‘A Proper Night Out' : Alcohol and risk among young people in deprived areas in North West England

Hennell, Kath and Limmer, Mark and Piacentini, Maria (2017) ‘A Proper Night Out' : Alcohol and risk among young people in deprived areas in North West England. PhD thesis, Lancaster University.

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Young people’s very visible and public performances of drunkenness have become a matter of popular and political concern. English alcohol policy, frames this type of harmful alcohol consumption as a problem of individual behaviour, which is underpinned by conceptualisations of risk and rationality. Thus positioning the individual as a rational, risk adverse, decision maker. Consequently, interventions focus on risk factors and individual harm reduction models, despite there being little evidence to suggest that these type of interventions are effective. This thesis moves away from this focus by using a social practice theoretical framework, to explore the contemporary drinking practices of young people from socio-economically deprived areas and to reconceptualise risk in relation to these practices. This study draws on data from three mixed gender friendship groups of twenty-three young people from deprived communities in the North West of England during a 14-month period. This study focuses on the alcohol consumption of young people from deprived communities in northern England because they are the group whose drinking has frequently been the most problematised in English alcohol policy. In addition, people living in disadvantaged communities have been shown to suffer from more alcohol attributable harms than those living in more affluent communities. During the study period, data was collected from three to four in-depth group interviews with each group and from the social media content of each young person. The study draws on the theoretical frame of the three element model of social practice together with ‘doing gender’ and conceptualisations of Bourdieu’s capital, to undertake an empirical enquiry of alcohol consumption, that explores the unequal and varying performance(s) of the practice. This study illustrates how a specific material arrangement of alcohol, the corporeal, spaces, finance and mobile phones; combines and interconnects with social and symbolic meanings of social recognition, sociability, caring and group belonging and with competences relating to the consumption of alcohol and staying safe. By doing so, a recognizable practice-as-entity is identified, which is framed as a proper night out. The study re-conceptualises risk as routine, ordinary and normalised within young people’s intoxicated drinking practices. Thus, risk is viewed as being complex, multi-layered and fluid and knowledge about moderating and navigating hazards and uncertainties is part of the (un)conscious, embodied know-how of the practice.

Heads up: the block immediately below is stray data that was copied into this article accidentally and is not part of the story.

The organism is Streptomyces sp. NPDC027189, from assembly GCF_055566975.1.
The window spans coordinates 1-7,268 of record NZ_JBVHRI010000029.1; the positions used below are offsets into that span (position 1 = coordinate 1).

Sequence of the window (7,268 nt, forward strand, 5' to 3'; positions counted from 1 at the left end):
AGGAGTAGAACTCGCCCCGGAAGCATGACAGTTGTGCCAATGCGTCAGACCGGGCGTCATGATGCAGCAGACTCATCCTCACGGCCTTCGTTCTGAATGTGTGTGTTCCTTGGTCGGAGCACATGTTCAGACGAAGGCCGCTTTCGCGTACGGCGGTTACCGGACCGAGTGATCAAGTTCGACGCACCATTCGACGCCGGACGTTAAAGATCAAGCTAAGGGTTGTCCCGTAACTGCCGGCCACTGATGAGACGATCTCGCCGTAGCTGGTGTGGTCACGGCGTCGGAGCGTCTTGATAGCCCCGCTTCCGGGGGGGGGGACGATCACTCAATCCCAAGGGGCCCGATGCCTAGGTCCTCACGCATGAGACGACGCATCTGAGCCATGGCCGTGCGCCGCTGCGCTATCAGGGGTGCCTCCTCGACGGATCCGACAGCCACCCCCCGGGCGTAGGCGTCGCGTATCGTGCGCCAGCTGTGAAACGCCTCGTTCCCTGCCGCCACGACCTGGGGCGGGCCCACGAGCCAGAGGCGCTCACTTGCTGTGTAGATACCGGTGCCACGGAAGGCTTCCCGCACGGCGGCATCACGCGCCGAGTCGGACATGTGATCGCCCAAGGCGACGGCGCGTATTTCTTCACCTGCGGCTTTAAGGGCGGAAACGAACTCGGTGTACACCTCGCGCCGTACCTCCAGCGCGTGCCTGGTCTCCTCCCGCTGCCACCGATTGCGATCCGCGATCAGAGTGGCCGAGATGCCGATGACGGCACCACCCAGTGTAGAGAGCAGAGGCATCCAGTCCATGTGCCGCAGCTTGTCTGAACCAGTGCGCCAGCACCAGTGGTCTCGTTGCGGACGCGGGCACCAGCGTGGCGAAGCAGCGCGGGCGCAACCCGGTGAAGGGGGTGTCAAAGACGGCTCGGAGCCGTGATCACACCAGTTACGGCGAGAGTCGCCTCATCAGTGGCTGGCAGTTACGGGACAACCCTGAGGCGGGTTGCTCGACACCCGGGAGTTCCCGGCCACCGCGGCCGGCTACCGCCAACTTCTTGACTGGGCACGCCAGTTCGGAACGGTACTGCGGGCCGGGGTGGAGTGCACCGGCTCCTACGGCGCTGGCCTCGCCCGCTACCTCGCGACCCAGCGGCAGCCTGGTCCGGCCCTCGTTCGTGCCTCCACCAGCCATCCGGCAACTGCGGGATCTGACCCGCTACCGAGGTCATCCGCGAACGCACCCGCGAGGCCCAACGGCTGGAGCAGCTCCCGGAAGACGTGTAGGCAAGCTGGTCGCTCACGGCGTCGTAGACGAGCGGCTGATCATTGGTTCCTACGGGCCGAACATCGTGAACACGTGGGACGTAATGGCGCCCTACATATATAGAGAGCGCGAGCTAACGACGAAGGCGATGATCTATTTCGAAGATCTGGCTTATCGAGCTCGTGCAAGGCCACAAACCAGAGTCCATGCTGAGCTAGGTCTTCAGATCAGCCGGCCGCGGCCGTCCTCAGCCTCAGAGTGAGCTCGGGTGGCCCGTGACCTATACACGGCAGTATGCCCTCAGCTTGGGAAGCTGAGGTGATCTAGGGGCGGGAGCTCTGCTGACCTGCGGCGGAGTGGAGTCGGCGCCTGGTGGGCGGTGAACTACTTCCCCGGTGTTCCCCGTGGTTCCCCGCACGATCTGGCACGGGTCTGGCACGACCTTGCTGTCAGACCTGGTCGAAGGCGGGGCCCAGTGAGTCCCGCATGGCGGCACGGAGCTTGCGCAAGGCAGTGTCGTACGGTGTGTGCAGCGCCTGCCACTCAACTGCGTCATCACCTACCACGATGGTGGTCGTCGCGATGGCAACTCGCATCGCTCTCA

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Thesis (PhD)
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11 Jul 2017 14:02
Last Modified:
16 Jul 2024 05:39